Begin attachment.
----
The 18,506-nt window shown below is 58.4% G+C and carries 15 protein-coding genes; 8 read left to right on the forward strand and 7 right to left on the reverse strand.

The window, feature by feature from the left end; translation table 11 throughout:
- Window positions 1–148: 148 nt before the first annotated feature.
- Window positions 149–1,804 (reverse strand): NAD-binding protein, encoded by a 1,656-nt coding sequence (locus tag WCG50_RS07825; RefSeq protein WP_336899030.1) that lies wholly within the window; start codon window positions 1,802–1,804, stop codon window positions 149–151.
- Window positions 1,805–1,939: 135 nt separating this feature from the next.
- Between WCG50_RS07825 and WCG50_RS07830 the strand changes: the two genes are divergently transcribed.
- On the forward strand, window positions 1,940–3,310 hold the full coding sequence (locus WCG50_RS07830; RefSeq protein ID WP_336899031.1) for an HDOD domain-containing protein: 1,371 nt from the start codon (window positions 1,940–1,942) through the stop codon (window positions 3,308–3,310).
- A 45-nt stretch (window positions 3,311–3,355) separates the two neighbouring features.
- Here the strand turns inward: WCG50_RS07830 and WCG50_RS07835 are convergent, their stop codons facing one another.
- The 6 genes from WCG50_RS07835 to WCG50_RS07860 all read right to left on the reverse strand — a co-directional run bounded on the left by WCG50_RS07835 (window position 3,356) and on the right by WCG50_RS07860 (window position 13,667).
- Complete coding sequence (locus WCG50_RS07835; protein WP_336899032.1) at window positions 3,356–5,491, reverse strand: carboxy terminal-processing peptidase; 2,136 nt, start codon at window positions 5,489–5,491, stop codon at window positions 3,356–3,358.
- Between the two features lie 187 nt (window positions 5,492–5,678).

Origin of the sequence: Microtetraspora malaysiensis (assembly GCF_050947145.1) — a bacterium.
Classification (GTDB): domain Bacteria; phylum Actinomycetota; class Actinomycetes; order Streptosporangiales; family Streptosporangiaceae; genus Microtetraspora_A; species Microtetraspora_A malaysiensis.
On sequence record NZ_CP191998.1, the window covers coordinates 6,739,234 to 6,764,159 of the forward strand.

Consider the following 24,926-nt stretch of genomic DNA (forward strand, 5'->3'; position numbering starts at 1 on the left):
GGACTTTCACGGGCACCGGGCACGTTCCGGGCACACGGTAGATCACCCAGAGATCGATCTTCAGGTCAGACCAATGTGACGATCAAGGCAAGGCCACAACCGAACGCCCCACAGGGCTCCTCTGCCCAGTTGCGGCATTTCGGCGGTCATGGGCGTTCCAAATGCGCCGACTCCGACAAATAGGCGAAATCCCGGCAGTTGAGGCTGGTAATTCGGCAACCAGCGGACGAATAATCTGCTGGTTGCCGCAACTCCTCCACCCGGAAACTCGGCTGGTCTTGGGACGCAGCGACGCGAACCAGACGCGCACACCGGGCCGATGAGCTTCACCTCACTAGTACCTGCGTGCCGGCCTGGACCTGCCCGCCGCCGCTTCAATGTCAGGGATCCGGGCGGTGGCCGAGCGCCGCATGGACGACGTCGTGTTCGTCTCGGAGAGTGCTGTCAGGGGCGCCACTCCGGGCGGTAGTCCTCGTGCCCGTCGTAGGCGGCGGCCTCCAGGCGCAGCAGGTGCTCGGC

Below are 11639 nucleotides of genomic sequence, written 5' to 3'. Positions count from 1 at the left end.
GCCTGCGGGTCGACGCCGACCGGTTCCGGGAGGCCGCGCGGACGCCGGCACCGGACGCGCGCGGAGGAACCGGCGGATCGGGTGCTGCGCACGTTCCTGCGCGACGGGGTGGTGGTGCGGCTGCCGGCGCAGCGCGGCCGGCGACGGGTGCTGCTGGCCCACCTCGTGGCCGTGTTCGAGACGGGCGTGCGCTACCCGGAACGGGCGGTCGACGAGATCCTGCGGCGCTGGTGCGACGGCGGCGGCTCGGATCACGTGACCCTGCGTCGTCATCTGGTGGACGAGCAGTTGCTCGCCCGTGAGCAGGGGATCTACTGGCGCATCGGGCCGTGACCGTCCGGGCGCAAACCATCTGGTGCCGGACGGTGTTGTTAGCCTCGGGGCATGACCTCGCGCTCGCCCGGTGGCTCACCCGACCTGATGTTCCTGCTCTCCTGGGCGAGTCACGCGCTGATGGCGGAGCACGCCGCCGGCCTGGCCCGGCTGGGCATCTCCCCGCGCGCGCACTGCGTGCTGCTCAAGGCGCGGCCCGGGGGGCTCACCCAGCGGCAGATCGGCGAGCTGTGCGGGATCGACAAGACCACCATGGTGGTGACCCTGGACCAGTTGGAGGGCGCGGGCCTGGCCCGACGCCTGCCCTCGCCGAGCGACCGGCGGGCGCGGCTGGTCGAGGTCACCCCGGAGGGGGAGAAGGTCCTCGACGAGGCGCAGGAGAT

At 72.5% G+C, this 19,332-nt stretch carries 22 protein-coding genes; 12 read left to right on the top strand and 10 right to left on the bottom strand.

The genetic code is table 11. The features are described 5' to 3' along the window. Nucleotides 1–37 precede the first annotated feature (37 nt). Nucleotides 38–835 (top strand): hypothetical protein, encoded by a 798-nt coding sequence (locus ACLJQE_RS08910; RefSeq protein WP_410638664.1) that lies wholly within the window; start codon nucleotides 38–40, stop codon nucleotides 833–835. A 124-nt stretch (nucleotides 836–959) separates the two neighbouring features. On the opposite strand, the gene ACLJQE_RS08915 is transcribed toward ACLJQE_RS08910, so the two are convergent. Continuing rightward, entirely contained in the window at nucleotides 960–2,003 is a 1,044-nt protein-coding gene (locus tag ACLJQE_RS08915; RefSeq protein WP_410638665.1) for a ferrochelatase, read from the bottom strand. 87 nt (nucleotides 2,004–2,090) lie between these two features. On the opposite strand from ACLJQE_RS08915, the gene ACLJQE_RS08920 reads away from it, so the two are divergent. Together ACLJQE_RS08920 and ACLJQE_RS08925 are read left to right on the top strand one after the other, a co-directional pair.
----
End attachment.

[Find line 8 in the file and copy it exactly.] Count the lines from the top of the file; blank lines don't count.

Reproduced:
- A 45-nt stretch (window positions 3,311–3,355) separates the two neighbouring features.